Tariffs on goods traded between the US and China have been increasing since mid-2018 (Table 3.A). At the time of the August Report, the US had levied tariffs on a total of US$250 billion of imports from China, with China implementing tariffs on US$110 billion of imports from the US in response.
Table 3.A Tariffs on goods traded between the US and China have been implemented in stages
Tariff rates by implementation date
Sources: Ministry of Commerce of the People’s Republic of China and Office of the United States Trade Representative.
(a) The Chinese authorities specified a target list of 5,078 products that could be subject to tariffs. That target list had a total value of US$75 billion
…with further increases since the August Report.
In September, US tariffs on a further US$112 billion of imports from China came into effect, and China responded with measures applied to some goods on a US$75 billion target list of US imports. As a result, bilateral tariffs between the US and China are estimated to be around 15 percentage points higher than at the start of 2018 (Chart 3.3). The initial waves of US tariffs on Chinese imports were predominantly levied on industrial supplies and capital goods, but more recent tariffs have affected a broader range of products, including consumer goods (Chart 3.4).
Chart 3.3 The average tariffs on bilateral trade between the US and China have increased since mid-2018
Weighted average tariff rates
Sources: Ministry of Commerce of the People’s Republic of China, Office of the United States Trade Representative and Bank calculations.
Chart 3.4 The most recent US tariffs on Chinese imports have affected consumer goods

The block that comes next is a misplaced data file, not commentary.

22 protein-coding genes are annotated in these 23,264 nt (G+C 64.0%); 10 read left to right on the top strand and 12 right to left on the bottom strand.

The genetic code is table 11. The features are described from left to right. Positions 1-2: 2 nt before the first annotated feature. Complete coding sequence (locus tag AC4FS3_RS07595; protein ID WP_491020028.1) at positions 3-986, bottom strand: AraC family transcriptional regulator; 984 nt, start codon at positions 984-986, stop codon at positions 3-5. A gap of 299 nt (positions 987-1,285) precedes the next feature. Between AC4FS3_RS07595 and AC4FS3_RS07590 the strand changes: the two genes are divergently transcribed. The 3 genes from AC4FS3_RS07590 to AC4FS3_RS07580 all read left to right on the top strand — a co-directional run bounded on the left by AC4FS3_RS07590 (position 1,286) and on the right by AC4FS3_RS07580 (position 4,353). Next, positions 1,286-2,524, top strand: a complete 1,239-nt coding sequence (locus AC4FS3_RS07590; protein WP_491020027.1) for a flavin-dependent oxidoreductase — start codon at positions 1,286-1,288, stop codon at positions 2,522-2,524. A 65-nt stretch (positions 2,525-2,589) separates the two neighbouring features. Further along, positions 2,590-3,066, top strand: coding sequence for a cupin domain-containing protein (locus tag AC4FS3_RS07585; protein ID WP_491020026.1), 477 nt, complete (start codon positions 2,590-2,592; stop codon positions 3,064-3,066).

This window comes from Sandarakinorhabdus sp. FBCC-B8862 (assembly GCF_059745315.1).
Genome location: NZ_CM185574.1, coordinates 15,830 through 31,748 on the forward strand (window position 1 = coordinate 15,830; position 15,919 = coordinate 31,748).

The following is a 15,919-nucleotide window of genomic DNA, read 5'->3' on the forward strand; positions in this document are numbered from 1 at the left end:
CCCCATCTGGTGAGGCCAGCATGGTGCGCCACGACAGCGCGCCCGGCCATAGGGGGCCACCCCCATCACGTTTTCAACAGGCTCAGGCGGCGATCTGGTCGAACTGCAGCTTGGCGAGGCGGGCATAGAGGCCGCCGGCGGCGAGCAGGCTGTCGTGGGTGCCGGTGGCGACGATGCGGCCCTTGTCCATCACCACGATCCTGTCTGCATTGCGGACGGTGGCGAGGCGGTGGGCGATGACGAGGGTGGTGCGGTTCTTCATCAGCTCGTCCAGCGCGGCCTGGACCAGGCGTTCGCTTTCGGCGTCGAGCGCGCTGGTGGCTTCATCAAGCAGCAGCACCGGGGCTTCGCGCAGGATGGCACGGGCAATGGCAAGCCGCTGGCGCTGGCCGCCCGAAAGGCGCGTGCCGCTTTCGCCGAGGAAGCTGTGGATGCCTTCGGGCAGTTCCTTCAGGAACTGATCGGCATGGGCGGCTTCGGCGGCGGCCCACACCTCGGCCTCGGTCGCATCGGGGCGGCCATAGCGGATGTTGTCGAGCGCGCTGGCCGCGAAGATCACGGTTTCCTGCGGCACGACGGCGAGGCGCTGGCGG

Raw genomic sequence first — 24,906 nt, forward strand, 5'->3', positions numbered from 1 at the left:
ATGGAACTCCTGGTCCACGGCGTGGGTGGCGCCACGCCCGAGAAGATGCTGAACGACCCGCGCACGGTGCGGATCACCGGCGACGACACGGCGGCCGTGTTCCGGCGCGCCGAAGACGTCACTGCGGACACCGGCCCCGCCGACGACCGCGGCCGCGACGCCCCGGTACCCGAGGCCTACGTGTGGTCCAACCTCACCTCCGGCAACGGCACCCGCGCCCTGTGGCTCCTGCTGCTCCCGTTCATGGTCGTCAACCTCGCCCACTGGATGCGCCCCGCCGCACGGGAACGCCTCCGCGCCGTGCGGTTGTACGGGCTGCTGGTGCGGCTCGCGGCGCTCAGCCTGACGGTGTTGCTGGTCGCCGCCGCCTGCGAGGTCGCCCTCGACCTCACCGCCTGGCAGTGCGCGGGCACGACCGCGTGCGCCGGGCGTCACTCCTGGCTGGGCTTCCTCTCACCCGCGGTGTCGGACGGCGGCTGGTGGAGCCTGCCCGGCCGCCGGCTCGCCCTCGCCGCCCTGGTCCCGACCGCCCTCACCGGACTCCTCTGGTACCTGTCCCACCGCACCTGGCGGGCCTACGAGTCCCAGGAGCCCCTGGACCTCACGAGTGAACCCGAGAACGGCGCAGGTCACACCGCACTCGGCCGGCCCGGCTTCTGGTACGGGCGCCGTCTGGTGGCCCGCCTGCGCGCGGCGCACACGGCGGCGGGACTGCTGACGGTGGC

Total value of goods affected
Sources: Eikon from Refinitiv, Office of the United States Trade Representative, US Census Bureau and Bank calculations.
The US had previously announced a further increase in tariffs from 25% to 30% on US$250 billion of imports from China, but this increase was subsequently suspended. However, new 15% tariffs could still be introduced on almost all remaining US imports from China in December.
Other policies have also increased trade barriers.
While there are some recent examples of measures that reduce trade barriers — the EU and Japan agreed a trade deal which came into force in February for example — the number of protectionist measures introduced around the world over the past couple of years has been much larger (Chart 3.5). Some of these have raised non-tariff barriers. Japan, for example, has imposed restrictions on exports of certain raw materials to South Korea. Tariffs between countries other than the US and China have also increased. The US introduced new tariffs on US$7.5 billion of imports from the EU in October, following a long-running dispute over state subsidies to aircraft manufacturers.